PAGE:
Sometimes in the American Catholic world, there unfortunately can exist a certain attitude that is suspicious of leisurely activity, even of the most wholesome sort. This suspicion often rears its ugly head in the form of virulent opposition to competitive sports. The games, the argument goes, only distract us from what is really important. At the heart of this view is the notion that the difficult and the good are coterminous. If I'm having fun, therefore, there must be something wrong with what I am doing.
For those faced with this Puritanical opposition to sport during this greatest of sporting weeks, we present the philosophical work in defense of sports of the great Father James V. Schall, S.J., Professor of Government at Georgetown University and long-time sports fan.
Father Schall's reflections on the place of play - both as an activity and as a spectacle - are a must-read for anyone who hopes to be both a serious disciple of Jesus Christ and a serious sports fan. In his famous essay on the matter, "The Seriousness of Sports," found in his masterful work on liberal education, Another Sort of Learning, Schall writes:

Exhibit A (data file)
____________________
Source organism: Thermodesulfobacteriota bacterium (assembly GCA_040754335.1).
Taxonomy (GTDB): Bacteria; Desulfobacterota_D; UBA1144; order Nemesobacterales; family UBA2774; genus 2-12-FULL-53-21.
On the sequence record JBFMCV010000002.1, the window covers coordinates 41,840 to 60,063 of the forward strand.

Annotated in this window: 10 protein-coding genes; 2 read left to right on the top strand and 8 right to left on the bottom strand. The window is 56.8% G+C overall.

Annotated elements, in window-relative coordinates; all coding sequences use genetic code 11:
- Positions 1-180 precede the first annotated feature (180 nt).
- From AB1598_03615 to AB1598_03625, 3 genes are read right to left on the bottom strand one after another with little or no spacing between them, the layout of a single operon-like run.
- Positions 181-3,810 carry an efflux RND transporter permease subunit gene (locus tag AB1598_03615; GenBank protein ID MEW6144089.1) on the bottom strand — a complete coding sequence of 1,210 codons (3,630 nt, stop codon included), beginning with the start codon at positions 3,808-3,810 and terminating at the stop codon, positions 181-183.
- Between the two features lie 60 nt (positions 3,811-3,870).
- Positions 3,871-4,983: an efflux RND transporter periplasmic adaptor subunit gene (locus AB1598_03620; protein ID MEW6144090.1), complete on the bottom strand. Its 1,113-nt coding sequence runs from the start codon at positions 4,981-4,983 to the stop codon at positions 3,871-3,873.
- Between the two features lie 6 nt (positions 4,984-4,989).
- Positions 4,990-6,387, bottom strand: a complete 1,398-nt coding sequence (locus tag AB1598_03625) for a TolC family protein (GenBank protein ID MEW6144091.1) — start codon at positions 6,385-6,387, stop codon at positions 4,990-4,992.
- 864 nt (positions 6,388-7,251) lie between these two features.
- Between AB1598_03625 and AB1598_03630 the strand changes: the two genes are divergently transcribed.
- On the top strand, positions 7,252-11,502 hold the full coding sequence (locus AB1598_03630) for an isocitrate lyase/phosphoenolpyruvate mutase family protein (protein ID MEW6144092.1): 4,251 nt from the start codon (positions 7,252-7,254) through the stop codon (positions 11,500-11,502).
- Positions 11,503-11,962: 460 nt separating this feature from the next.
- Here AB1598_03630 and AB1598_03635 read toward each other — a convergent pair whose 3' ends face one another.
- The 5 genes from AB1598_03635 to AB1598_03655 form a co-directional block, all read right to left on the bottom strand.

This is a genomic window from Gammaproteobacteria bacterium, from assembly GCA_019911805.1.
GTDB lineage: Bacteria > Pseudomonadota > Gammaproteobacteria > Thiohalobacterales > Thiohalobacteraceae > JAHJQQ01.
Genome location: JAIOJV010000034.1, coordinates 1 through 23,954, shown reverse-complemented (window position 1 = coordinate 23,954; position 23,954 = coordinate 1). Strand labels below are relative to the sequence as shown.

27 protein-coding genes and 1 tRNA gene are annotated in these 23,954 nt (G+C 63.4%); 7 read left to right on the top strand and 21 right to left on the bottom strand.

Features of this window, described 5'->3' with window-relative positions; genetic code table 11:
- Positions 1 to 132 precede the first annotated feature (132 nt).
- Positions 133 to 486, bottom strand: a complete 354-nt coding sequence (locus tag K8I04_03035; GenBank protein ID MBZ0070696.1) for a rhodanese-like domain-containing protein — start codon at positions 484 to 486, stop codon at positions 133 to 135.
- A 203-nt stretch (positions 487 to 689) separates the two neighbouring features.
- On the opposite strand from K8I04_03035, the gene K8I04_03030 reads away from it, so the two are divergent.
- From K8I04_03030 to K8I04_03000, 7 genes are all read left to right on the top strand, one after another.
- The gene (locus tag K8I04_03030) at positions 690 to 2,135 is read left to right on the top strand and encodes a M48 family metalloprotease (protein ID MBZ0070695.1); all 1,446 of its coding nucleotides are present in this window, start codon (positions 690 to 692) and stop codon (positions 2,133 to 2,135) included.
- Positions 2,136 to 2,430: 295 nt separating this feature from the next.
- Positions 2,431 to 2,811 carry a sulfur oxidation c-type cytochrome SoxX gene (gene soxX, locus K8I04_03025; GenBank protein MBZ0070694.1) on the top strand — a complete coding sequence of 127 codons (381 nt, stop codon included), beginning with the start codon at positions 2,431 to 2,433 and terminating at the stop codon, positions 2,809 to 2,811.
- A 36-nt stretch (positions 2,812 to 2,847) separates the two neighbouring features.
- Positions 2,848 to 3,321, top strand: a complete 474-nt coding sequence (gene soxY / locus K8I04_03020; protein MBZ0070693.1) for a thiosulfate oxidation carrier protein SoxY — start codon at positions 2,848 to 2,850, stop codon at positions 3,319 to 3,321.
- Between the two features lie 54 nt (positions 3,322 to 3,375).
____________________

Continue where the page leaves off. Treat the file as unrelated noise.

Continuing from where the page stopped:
Thus, in our fascination at watching a game, in reading about one, we have at least one example of something that clearly need not exist, but which, when it does, fascinates us. Games are not necessary. They are not for something else, like exercise. Can we not wonder on this basis, then, whether perhaps the higher, more serious things, such as the players themselves, also need not have existed, but when they do, they consume our attention, because of the stakes, the risk? Since we can cheat and fail, we know that in the highest things we are serious, as Aristotle seemed to have implied.
Sports are not the most serious thing in our lives. To treat them as such ruins their delightful character. Or, we might say, only when the first things are first, can the second (and beyond) things be second. Then, and only then, can sports be appreciated according their own proper nature. Father Schall concludes his essay with a similar line of thought:
Here, in a way, we near what is best in ourselves, for we are spectators not for any selfish reason, not for anything we might get out of the game, money or exercise or glory, but just because the game is there and we lose ourselves in its playing, either as players or spectators. This not only should remind us that we are not sufficient unto ourselves, but that what is higher than we are, what is ultimately serious, is itself fascinating and joyful.